Now two south of England groups: Manfred Mann in 1964 https://www.youtube.com/watch?v=Uc0x7xOap4I , with Mike Hugg playing matched on drums. The Dave Clark Five in 1964, with Clark himself on drums: https://www.youtube.com/watch?v=XoRLIJJSG4o .

    So there was definitely a lot of matched playing in England before the Beatles’ Ed Sullivan appearance, and even before the Beatles becoming nationally very famous in the UK in early 1963. (However, on the evidence here it is at least possible that some of these drummers switched to matched in response to the Beatles’ early-’63 (or even later) success.)

    It’s certainly likely that some or all of these early, UK-based matched players were influenced by Phil Seamen. (Might as well share this footage from an apparently-1958 film of Seamen playing matched, for those who haven’t seen him before, as I hadn’t: https://www.youtube.com/watch?v=0L3ACAoPA8o ) In fact here’s John Marshall of the Soft Machine http://www.thejazzmann.com/features/article/you-didnt-look-like-a-drummer-part-1-an-interview-with-john-marshall/ :

    “The other two things that separated us from the Americans, and again I didn’t appreciate this until much later, were how they were trained and how they held the sticks. They came up through the school of rudiments and used the ‘orthodox grip’ – with the right-hand above the stick and the left-hand below it, whereas the ‘rudiments’ were less a part of my training and I was taught to use the ‘matched grip’ – you held the sticks in exactly the same way in each hand. I’ve always assumed that Phil Seaman was responsible for us using ‘matched grip’.”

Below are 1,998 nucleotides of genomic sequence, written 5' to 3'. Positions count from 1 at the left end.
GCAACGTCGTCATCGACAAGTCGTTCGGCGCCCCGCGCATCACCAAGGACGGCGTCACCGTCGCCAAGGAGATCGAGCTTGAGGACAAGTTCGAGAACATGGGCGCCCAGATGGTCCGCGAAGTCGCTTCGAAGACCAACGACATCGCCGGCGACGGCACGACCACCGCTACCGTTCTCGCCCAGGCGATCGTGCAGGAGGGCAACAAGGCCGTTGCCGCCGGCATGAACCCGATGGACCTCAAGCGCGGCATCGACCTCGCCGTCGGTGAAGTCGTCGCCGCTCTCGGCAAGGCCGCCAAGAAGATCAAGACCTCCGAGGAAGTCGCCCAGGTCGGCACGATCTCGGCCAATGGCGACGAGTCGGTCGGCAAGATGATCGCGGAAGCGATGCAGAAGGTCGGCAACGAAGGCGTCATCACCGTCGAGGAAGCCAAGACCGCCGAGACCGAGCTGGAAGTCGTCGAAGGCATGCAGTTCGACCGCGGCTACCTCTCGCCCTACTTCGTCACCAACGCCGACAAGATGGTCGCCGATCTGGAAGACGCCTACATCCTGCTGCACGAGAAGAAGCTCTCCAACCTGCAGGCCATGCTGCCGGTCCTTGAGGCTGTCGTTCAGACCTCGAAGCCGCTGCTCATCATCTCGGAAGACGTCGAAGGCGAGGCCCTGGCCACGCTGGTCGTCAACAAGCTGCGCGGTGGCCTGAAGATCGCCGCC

However, Seamen wasn’t even the only older big-band UK drummer with a high profile to play matched at least some of the time. Here’s Eric Delaney https://en.wikipedia.org/wiki/Eric_Delaney , apparently a big influence on the young Keith Moon ( https://www.rollingstone.com/music/music-features/keith-moon-bites-back-the-who-drummers-rolling-stone-interview-174268/ http://www.drumlessons.com/drummers/keith-moon/ ), on TV in (apparently) 1957: https://youtu.be/IbFw6qVVl38?t=100 .

    I suppose that in turn raises the question of how and why both Delaney and Seamen ended up playing the drum kit with a matched grip. One may have taught or influenced the other I suppose. But beyond that: was concert snare generally or sometimes played with a matched grip in the 1950s? Delaney was certainly a classically-trained percussionist (see also https://youtu.be/IbFw6qVVl38?t=42 …): maybe he took his concert snare technique and moved it to the drum kit?

    (But back in the USA: did the drummer for Sam the Sham play matched? Between https://images-na.ssl-images-amazon.com/images/I/619M8J1ZR0L._SX355_.jpg and https://www.youtube.com/watch?v=uE_MpQhgtQ8 it looks as if he might have, but it’s possible that those don’t reflect how he really played. If he *did* play matched, were there any other surf or garage acts with a matched-grip drummer?)